Mostly, we have had an incred­i­bly happy life together, rais­ing this son who will soon be your Mis­ter. He is tena­cious. He is faith­ful. He is gen­er­ous. He is stub­born. He is not eas­ily swayed. But, when he is in, he’s all in. You never have to doubt his com­mit­ment. He loves deeply, with every­thing that is in him. He is ten­der and soft, in that hard, rugged way. But, I think you know all of that. Be care­ful with him. Your words have great power to build or to tear him down. Never for­get the power you have.  Proverbs 14:1 teaches us that “The wise woman builds her house, but the fool­ish pulls it down with her hands.” Yes, and yes. Try to grasp that con­cept. I’m still try­ing to grasp it after 25 years of mar­riage. It’s a huge thing. I am still baf­fled when I learn how strongly my words have impacted my hus­band. Both for good and for bad. Be quick to repent and apol­o­gize. We have noth­ing to gain by stub­born­ness. Only days, months, years to lose to bit­ter­ness and strife. Choose the good. Choose the joy. Choose the love. Choose ten­der­ness and com­pas­sion. You’ll be blessed so much more with those.

I look for­ward to watch­ing the two of you make your life together. You will have strug­gles, but those are great oppor­tu­ni­ties to unite your hearts as one as you work together to get through them. You will have vic­to­ries. They may be small, like get­ting the tod­dler to eat his veg­eta­bles;  they may be great, like buy­ing your first house or tri­umph­ing over sin through the power of Christ in you.

And I will be here cheer­ing you on. Encour­ag­ing you in your role as a wife. I want you to suc­ceed at being the best wife you can be to my son. Because I believe it will help him be the best hus­band to you. And every­one wins. For gen­er­a­tions to come.

It is not my desire to be that med­dling mother in law in the mid­dle of your lives. My desire is to come along­side you, offer­ing encour­age­ment. And advice when asked. If I seem aloof at times, it is likely because I am try­ing to give you space. You are always wel­come into my lit­tle world. But I will try never to pre­sume a cen­tral spot in yours. My door is always open to you, or my tex­ting phone, whichever the case may be. And you two are always wel­come at all fam­ily and hol­i­day occa­sions. But, we will never have expec­ta­tions that you will be there. I pray that you never feel any pres­sure from us in these poten­tially dif­fi­cult mat­ters. We will take great joy for any and all the times we have together. And be thank­ful for those times. And under­stand­ing when it can’t be so. At least that’s our heart in the mat­ter. I pray the Lord will give us strength and per­spec­tive that blesses you in your marriage.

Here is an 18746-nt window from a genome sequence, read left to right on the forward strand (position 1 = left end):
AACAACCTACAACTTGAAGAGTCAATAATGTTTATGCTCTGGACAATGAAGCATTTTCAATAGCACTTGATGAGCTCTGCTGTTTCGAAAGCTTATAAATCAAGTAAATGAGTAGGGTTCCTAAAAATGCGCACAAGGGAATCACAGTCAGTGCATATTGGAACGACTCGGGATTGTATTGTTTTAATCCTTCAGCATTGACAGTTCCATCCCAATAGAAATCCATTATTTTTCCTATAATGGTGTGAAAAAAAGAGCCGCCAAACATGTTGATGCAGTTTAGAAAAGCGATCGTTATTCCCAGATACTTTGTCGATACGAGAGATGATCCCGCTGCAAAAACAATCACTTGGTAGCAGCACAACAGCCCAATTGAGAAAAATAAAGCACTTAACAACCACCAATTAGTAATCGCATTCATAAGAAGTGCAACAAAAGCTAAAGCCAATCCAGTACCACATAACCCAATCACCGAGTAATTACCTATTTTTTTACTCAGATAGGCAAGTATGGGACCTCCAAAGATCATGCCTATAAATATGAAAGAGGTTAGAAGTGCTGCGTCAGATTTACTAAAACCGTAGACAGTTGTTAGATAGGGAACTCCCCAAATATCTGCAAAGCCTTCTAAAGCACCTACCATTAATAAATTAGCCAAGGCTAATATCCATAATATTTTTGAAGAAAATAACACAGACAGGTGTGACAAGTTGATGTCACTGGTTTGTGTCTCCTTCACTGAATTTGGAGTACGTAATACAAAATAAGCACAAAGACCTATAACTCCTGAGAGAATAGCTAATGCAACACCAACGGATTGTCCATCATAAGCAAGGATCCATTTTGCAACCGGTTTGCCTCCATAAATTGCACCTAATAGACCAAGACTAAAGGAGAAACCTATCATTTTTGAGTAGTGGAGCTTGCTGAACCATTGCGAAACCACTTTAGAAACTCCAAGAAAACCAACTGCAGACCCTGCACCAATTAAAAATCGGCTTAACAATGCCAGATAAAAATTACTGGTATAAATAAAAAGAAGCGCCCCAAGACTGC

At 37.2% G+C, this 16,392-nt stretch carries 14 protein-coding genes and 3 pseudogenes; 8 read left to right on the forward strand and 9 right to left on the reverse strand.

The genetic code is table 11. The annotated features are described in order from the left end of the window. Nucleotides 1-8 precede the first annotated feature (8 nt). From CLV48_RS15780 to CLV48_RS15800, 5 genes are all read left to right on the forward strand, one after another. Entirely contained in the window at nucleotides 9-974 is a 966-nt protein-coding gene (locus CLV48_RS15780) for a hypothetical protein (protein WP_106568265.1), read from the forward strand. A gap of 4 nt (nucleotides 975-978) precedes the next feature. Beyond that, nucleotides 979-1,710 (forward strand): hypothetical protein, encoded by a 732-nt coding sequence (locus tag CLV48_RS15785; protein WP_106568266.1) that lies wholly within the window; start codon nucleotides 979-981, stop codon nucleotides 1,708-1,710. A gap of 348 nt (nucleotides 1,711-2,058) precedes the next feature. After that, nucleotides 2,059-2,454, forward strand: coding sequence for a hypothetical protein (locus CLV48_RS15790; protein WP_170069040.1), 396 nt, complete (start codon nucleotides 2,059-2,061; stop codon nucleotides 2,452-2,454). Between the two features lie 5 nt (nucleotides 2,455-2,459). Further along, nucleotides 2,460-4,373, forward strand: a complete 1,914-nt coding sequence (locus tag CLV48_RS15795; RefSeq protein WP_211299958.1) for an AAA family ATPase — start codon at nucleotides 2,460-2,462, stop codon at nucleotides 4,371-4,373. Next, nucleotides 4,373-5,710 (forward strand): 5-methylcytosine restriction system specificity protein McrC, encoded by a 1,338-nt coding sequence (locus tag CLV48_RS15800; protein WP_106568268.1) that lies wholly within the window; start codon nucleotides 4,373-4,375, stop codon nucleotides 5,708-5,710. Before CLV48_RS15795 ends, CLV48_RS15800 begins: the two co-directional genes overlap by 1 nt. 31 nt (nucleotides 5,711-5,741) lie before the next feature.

I no longer have an alle­giance to my son. I have an alle­giance to YOU: the two of you as one flesh. I love you as though I bore you myself — because my son loves you and has cho­sen you for his bride. It’s a won­der­ful bonus that I like you, too. God is so good.

So, my dear, wel­come to the fam­ily. I think my son has done a won­der­ful job in choos­ing a wife. I pray that he is the hus­band to you that you need:  for com­pan­ion­ship, love, your per­sonal sanc­ti­fi­ca­tion, and grow­ing in matu­rity in the Lord. He has had an excel­lent exam­ple in his father.

I love you.


photo credit: Sierra Candler

This blog post is shared over at A Wise Woman Builds Her Home.